The wonders of Bugs Bunny revealed! Jason Freeny provides a a unique look at your favorite wascally wabbit. From fur to skeleton, take a look at the bones and organs of Bugs Bunny! Anatomical Wabbit stands approximately 12″ tall. Perfect for any Looney Tunes fan!
Anatomical Wabbit is now available in stores and on Kidrobot.com for $65.00!
Jason Freeny is an American artist specializing in sculpture, designer toys and computer-generated imagery. He is the owner of the Moist Production studio, which acts as the primary publisher and distributor of his works. We conducted a short Q&A with Jason. Read on to learn about the creation of Anatomical Wabbit!
What made you want to collaborate with Kidrobot?
I’ve had several of my pieces turned into production toys but aside from my Micro Anatomic piece and Gingerbread Man, they were all built from concepts and not sculpts, or had to be compromised due to production costs. Kidrobot was willing to create a reproduction of the sculpture I had already created which is ultimately what I wanted to do. So this was an ideal situation. No one had ever given me that opportunity before at a quality level that captured one of my original sculptures.
What’s the inspiration behind Anatomical Wabbit?
Well Bugs Bunny was a big part of my childhood growing up in the 70s and 80s. Back in the days when cartoons were only shown from 9am-12noon on Saturday mornings. He also has a skull and upright human posture that would develop a very interesting anatomy.
How did you get the idea to make anatomical pieces?
It was a progression of the work that I was doing at the time about 10 years ago. I had been using balloon dogs in some of my artwork as a pet for a robot character I had developed. I started treating the balloon dog as a actual living creature. Because I have a love for anatomy and I imagined the skull and skeleton of a balloon dog would be quite grotesque I jumped on it to see what it would look like, and that’s where it all began in 2007.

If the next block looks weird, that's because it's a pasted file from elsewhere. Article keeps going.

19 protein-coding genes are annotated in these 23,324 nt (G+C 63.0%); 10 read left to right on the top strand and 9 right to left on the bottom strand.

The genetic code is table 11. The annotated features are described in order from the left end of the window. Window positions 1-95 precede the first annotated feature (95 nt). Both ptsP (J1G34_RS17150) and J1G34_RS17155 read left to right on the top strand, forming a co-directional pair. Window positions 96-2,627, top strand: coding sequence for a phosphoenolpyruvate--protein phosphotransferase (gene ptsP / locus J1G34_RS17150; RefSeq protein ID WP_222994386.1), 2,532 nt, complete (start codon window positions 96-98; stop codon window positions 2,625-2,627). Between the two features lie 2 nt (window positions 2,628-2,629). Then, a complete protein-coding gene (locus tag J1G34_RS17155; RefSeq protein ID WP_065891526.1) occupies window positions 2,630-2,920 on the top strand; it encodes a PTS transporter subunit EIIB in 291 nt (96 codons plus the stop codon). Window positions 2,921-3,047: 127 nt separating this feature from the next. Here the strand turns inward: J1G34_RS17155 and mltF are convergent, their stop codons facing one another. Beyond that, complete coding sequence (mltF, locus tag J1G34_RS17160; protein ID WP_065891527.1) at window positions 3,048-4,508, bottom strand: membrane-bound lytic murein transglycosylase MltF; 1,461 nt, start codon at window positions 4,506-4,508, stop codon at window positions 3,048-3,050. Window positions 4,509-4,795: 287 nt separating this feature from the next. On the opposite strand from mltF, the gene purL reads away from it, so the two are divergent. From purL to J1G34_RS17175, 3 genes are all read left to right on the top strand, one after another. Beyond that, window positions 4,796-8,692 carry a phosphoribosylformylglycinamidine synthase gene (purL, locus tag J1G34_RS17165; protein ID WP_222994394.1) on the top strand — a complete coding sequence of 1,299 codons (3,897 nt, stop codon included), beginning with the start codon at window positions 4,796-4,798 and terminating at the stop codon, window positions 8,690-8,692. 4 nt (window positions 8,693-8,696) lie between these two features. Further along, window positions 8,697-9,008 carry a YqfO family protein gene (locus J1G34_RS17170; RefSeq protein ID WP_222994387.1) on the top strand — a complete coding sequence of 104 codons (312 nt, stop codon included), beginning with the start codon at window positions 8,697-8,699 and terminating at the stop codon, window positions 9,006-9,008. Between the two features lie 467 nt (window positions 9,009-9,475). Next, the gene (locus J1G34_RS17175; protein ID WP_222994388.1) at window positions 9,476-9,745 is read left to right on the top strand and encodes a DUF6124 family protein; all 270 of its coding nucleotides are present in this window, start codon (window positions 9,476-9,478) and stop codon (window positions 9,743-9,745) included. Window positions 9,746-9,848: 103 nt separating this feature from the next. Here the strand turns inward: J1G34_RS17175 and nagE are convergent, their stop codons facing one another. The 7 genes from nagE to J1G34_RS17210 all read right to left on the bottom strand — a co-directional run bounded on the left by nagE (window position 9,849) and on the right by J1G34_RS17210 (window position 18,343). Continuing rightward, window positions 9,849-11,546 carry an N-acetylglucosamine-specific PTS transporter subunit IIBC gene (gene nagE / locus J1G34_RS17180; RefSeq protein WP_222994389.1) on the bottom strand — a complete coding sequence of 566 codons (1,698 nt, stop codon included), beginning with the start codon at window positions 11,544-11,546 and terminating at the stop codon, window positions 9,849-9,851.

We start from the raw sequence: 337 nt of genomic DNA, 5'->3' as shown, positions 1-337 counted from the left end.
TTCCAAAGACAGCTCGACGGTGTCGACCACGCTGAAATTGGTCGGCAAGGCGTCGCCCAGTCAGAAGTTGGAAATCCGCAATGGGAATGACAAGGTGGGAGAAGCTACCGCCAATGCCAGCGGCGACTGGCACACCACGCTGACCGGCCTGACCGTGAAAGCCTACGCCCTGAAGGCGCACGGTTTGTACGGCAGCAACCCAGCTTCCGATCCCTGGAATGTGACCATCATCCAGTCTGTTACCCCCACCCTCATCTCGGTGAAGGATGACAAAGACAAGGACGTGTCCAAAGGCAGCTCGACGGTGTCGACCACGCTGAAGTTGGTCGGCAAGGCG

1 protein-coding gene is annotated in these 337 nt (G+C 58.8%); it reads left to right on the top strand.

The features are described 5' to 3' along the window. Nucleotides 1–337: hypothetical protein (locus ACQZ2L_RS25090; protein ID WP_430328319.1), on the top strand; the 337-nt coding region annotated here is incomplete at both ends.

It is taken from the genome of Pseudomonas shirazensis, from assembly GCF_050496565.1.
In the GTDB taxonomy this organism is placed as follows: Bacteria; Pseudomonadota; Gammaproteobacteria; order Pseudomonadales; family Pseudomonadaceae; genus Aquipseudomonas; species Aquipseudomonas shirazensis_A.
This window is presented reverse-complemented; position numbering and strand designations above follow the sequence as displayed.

What was your artistic process like while working on this piece?
I start all my dissections the same way when working with an existing toy. I start by finding a character toy that would be suited to display anatomy. I carefully cut a quarter of it away, fill the void with epoxy, and then progress into sculpting the innards. I personally am not sure of what the anatomy will look like myself. I work in a reverse forensics process where the shape of the toy dictates the shape of the skeleton, skull and organs.
How does working on a licensed piece, such as Anatomical Wabbit, differ from a non-licensed piece?
The only difference is what I can do with it afterwards. An unlicensed character such as the balloon dog, gummy bear, gingerbread Man and a few others I have done are my own intellectual property. When I dissect a character who is the intellectual property of someone else I can really only just do the sculpture. I can only progress with creating multiples if I have permission and license from the intellectual property owner. It was only after kidRobot and Warner Bros. approved that we were allowed to do this production run.
Who do you consider your creative inspiration?
I find inspiration everywhere. Sleep inspires me, I come up with a lot of ideas at two in the morning when I’m trying to fall asleep.
What is a talent or skill you have the would surprise most people?
I’d like to think I’m a pretty good cook but in reality I’m really just following recipes or trying to recreate a meal I had at a restaurant that was yummy. I was classically trained in ballet for 4 years in my youth. I did a lot of acting as a child including a Chuck E. Cheese TV commercial circa 1982 that I’m still trying to find a copy of.
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